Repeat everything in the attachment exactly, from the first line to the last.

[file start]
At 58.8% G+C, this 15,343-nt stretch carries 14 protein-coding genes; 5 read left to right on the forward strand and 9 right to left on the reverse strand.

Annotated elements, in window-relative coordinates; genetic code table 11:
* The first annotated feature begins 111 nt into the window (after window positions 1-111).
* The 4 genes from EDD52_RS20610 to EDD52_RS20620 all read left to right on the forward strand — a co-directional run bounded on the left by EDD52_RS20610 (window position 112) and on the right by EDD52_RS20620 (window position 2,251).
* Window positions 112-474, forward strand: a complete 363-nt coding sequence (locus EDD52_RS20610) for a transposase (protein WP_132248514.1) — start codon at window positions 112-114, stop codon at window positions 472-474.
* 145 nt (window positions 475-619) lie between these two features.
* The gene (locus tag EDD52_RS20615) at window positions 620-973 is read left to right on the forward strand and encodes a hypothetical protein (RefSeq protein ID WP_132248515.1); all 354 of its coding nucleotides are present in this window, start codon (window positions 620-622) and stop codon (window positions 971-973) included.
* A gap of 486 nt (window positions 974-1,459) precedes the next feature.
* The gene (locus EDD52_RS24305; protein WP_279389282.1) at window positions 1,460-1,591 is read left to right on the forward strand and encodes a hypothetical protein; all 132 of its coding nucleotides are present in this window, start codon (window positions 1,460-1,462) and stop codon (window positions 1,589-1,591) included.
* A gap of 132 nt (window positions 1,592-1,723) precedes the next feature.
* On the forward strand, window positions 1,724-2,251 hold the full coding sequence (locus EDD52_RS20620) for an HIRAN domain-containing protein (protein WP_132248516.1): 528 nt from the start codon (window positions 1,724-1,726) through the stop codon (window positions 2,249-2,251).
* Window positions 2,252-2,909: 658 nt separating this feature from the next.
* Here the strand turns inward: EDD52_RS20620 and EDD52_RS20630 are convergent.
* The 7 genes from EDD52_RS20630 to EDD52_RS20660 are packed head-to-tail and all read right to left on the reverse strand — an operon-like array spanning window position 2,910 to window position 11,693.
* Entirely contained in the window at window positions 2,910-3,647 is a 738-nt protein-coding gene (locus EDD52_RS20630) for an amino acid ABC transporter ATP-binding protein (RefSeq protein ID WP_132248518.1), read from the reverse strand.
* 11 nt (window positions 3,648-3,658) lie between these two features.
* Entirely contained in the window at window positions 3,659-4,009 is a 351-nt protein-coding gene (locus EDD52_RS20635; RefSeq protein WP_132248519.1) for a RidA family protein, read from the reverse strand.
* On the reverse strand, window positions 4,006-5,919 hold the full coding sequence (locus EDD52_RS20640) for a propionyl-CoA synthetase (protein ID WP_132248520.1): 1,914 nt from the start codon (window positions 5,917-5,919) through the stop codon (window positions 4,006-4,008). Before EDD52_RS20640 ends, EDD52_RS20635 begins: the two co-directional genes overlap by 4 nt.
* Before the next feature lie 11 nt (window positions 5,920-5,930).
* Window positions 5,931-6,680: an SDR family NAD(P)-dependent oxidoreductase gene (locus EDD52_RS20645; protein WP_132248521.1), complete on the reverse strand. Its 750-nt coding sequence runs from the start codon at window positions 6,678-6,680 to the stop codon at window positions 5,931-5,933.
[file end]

At 58.8% G+C, this 15,343-nt stretch carries 14 protein-coding genes; 5 read left to right on the forward strand and 9 right to left on the reverse strand.

Annotated elements, in window-relative coordinates; genetic code table 11:
* The first annotated feature begins 111 nt into the window (after window positions 1-111).
* The 4 genes from EDD52_RS20610 to EDD52_RS20620 all read left to right on the forward strand — a co-directional run bounded on the left by EDD52_RS20610 (window position 112) and on the right by EDD52_RS20620 (window position 2,251).
* Window positions 112-474, forward strand: a complete 363-nt coding sequence (locus EDD52_RS20610) for a transposase (protein WP_132248514.1) — start codon at window positions 112-114, stop codon at window positions 472-474.
* 145 nt (window positions 475-619) lie between these two features.
* The gene (locus tag EDD52_RS20615) at window positions 620-973 is read left to right on the forward strand and encodes a hypothetical protein (RefSeq protein ID WP_132248515.1); all 354 of its coding nucleotides are present in this window, start codon (window positions 620-622) and stop codon (window positions 971-973) included.
* A gap of 486 nt (window positions 974-1,459) precedes the next feature.
* The gene (locus EDD52_RS24305; protein WP_279389282.1) at window positions 1,460-1,591 is read left to right on the forward strand and encodes a hypothetical protein; all 132 of its coding nucleotides are present in this window, start codon (window positions 1,460-1,462) and stop codon (window positions 1,589-1,591) included.
* A gap of 132 nt (window positions 1,592-1,723) precedes the next feature.
* On the forward strand, window positions 1,724-2,251 hold the full coding sequence (locus EDD52_RS20620) for an HIRAN domain-containing protein (protein WP_132248516.1): 528 nt from the start codon (window positions 1,724-1,726) through the stop codon (window positions 2,249-2,251).
* Window positions 2,252-2,909: 658 nt separating this feature from the next.
* Here the strand turns inward: EDD52_RS20620 and EDD52_RS20630 are convergent.
* The 7 genes from EDD52_RS20630 to EDD52_RS20660 are packed head-to-tail and all read right to left on the reverse strand — an operon-like array spanning window position 2,910 to window position 11,693.
* Entirely contained in the window at window positions 2,910-3,647 is a 738-nt protein-coding gene (locus EDD52_RS20630) for an amino acid ABC transporter ATP-binding protein (RefSeq protein ID WP_132248518.1), read from the reverse strand.
* 11 nt (window positions 3,648-3,658) lie between these two features.
* Entirely contained in the window at window positions 3,659-4,009 is a 351-nt protein-coding gene (locus EDD52_RS20635; RefSeq protein WP_132248519.1) for a RidA family protein, read from the reverse strand.
* On the reverse strand, window positions 4,006-5,919 hold the full coding sequence (locus EDD52_RS20640) for a propionyl-CoA synthetase (protein ID WP_132248520.1): 1,914 nt from the start codon (window positions 5,917-5,919) through the stop codon (window positions 4,006-4,008). Before EDD52_RS20640 ends, EDD52_RS20635 begins: the two co-directional genes overlap by 4 nt.
* Before the next feature lie 11 nt (window positions 5,920-5,930).
* Window positions 5,931-6,680: an SDR family NAD(P)-dependent oxidoreductase gene (locus EDD52_RS20645; protein WP_132248521.1), complete on the reverse strand. Its 750-nt coding sequence runs from the start codon at window positions 6,678-6,680 to the stop codon at window positions 5,931-5,933.